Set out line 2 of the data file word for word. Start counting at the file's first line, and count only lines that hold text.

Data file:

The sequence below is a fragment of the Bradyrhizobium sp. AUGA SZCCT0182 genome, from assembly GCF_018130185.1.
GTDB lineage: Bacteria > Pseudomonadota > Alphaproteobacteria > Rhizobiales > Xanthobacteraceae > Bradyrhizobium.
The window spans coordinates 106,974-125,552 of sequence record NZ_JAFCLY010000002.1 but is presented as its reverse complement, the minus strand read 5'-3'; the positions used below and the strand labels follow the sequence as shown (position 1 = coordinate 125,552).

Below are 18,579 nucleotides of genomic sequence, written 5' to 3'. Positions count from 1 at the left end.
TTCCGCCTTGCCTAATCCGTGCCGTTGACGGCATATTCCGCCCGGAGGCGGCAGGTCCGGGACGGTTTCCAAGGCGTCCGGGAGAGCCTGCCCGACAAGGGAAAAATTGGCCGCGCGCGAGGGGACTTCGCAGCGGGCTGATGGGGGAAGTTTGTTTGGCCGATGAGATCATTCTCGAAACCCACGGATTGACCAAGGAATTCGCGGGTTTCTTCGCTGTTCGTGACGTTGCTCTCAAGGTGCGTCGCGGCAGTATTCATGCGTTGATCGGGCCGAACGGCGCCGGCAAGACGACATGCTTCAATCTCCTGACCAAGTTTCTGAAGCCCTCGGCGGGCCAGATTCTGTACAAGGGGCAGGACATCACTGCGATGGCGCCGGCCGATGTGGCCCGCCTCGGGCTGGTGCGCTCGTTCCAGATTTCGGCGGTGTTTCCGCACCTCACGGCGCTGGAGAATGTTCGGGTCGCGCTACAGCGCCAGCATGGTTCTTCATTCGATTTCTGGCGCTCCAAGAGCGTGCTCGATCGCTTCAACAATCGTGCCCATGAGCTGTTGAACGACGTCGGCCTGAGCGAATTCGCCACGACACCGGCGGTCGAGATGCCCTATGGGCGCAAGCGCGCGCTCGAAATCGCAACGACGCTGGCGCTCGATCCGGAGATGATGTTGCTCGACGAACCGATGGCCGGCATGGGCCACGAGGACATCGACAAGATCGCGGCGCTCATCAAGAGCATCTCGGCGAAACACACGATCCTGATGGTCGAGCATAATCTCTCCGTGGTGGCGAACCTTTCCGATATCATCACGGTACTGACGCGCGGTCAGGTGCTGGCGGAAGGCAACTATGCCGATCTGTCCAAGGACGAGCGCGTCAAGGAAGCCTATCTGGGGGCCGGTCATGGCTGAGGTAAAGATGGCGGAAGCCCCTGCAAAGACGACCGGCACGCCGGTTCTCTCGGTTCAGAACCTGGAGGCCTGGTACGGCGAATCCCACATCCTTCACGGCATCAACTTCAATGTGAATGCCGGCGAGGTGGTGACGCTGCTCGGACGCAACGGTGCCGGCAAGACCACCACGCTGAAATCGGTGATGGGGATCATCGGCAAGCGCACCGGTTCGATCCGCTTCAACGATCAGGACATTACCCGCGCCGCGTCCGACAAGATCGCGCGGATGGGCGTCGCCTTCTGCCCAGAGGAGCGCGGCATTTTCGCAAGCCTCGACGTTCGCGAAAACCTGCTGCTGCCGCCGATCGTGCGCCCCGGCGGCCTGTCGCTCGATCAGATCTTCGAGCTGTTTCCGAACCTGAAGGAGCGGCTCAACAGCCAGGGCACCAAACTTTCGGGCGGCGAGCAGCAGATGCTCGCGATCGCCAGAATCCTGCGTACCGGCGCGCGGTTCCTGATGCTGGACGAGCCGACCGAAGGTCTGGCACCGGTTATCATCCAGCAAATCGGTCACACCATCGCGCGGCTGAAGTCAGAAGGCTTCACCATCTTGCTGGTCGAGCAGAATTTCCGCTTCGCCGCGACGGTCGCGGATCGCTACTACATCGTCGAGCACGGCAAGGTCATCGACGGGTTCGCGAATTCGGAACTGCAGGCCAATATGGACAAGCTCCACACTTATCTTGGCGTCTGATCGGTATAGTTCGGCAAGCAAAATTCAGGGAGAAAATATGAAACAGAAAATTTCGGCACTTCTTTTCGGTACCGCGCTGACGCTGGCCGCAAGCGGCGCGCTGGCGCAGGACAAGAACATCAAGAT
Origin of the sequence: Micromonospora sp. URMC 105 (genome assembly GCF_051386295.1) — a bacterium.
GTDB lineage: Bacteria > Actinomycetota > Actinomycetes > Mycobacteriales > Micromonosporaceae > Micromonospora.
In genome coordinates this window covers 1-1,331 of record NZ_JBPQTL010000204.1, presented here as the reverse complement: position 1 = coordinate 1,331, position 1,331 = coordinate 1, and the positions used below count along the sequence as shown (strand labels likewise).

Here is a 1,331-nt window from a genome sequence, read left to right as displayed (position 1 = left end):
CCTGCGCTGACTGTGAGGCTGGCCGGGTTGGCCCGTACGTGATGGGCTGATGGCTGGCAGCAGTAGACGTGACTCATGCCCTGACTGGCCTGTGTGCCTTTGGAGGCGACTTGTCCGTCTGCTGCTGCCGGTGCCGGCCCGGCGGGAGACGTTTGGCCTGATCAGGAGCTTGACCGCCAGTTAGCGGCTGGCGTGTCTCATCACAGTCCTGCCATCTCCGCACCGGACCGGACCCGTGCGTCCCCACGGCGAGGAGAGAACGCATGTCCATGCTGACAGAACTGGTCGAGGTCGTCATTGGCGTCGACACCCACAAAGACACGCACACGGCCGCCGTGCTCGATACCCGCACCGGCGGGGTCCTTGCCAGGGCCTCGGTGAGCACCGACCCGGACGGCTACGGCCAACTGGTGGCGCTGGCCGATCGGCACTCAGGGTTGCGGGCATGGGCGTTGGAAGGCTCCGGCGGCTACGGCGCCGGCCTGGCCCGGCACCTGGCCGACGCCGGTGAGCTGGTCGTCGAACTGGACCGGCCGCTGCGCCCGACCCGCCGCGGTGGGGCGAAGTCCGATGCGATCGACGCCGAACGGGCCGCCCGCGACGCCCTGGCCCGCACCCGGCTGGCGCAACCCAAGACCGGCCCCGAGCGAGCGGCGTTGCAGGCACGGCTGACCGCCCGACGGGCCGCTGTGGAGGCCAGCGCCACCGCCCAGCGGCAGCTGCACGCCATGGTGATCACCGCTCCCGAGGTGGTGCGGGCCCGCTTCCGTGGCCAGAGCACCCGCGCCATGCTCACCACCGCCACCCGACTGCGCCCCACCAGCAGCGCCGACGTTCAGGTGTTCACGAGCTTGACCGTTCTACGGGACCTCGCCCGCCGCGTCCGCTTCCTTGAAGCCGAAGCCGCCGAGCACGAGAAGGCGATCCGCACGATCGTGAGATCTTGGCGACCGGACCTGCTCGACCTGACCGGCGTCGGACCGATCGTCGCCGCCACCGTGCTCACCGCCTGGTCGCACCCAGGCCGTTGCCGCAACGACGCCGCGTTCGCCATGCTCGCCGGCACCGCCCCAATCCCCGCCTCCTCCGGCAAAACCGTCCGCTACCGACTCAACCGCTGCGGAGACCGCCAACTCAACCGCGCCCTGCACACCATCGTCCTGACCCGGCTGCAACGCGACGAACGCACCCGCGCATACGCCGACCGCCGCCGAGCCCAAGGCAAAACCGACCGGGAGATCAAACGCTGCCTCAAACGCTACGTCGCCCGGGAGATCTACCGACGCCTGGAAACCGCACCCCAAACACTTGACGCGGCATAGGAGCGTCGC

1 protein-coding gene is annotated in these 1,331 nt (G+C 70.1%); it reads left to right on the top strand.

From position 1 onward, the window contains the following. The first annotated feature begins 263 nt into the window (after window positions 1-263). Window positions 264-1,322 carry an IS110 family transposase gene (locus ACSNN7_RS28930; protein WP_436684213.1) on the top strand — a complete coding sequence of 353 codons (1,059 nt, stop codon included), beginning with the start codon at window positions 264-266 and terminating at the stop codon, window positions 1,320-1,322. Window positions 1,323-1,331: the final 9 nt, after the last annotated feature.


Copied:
GTDB lineage: Bacteria > Pseudomonadota > Alphaproteobacteria > Rhizobiales > Xanthobacteraceae > Bradyrhizobium.